On April 28, the House rejected a joint resolution declaring war on Yugoslavia, defeated (on a tie) a Senate resolution authorizing the use of force, and then defeated a resolution that would have ordered the President to remove U.S. troops from Yugoslavia.Nevertheless, on May 20, Congress doubled the Administration's emergency funding request but still did not authorize the war.
Congress has never authorized the insertion of American troops, who remain in Kosovo to this day. Congress, however, agreed to provide supplementary appropriations for a long-term military presence in Kosovo, and in the years since has continued to appropriate funds for a long-term military presence in Kosovo...Congress could have stopped the war, if it possessed the political will, merely by refusing to appropriate the funds to keep the military operations going.
One might respond that it is unreasonable to expect Congress to use its appropriations to cut off troops in the field. (John Ely and Harold Koh)...claim that requiring congressmen to cut off funds is unrealistic given the pressure to show support for troops in the field...We should not, however, mistake a failure of political will for a violation of the Constitution. .
Newsweek cited the Office of Professional Responsibility (OPR) report, to be released in 2010 but not widely available, quoted Yoo as saying that the president's war-making authority was so broad that he had the constitutional power to order a village to be "massacred." It said his opinions were strongly supported by David Addington, counsel to Vice President of the United States Dick Cheney. The article said, "The report by OPR concludes that Yoo, now a Berkeley law professor, and his boss at the time, Jay Bybee, now a federal judge, should be referred to their state bar associations for possible disciplinary proceedings....another senior department lawyer, David Margolis, reviewed the report and last month overruled its findings on the grounds that there was no clear and "unambiguous" standard by which OPR was judging the lawyers. Instead, Margolis, who was the final decision-maker in the inquiry, found that they were guilty of only "poor judgment." The Newsweek article said that the original OPR report contained the partial transcript,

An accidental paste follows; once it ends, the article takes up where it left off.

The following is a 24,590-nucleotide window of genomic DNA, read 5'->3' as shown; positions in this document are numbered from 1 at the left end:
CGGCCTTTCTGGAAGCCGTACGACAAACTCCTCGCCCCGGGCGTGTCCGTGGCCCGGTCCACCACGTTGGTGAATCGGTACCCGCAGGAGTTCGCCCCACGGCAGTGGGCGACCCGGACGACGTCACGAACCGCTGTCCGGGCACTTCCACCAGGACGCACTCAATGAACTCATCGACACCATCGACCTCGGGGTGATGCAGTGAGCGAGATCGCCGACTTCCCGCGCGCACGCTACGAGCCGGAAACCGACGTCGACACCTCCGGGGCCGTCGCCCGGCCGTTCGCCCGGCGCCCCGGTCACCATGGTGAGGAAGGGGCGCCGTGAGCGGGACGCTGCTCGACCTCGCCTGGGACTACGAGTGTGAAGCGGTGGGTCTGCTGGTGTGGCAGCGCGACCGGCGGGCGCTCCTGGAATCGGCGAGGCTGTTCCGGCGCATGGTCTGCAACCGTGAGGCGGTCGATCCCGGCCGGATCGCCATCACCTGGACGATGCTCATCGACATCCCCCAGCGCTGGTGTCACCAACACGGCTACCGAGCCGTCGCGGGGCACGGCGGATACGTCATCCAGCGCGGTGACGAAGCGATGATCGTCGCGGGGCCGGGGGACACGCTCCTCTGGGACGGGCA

- What about ordering a village of resistants to be massacred? ... Is that a power that the president could legally—"
- ""Yeah," Yoo replied... "Although, let me say this: So, certainly, that would fall within the commander-in-chief's power over tactical decisions."
- "To order a village of civilians to be [exterminated]?" the OPR investigator asked again.
- "Sure," said Yoo.
The torture memoranda
In 2002, Yoo authored a number of memoranda on the use of enhanced interrogation techniques, including the "Bybee Memo", co-authored with Jay Bybee, assistant Attorney General in the Office of Legal Counsel.  The memoranda have collectively become known as the "torture memos." Although these secret memos submitted to Attorney General Alberto Gonzales did not advocate torture, Yoo's presentation of arguments, as a staff lawyer in the Office of Legal Counsel, defending the notion that torture was not necessarily unconstitutional was considered unethical and possibly criminal by those who viewed torture unconstitutional. In a draft report by a Justice Department ethics board, the Office of Professional Responsibility (OPR), Yoo and his colleague Jay Bybee were found guilty of professional misconduct and recommended for sanction by state disciplinary authorities. However, the report was rejected by Bush administration Attorney General Michael Mukasey, and in January 2010 Associate Deputy Attorney General David Margolis, a career attorney, also rejected the findings of the OPR report. A separate memorandum by Margolis to Attorney General Eric Holder, released on February 19, 2010, concluded that Yoo and Bybee had shown "poor judgment." In particular, Margolis wrote that they overstated the legal case in support of the presidential authority to order the torture of enemy combatants and failed to provide adequate nuance and counterarguments to their theory. Margolis said,
I fear that John Yoo's loyalty to his own ideology and convictions clouded his view of his obligation to his client and led him to author opinions that reflected his own extreme, albeit sincerely held, views of executive power.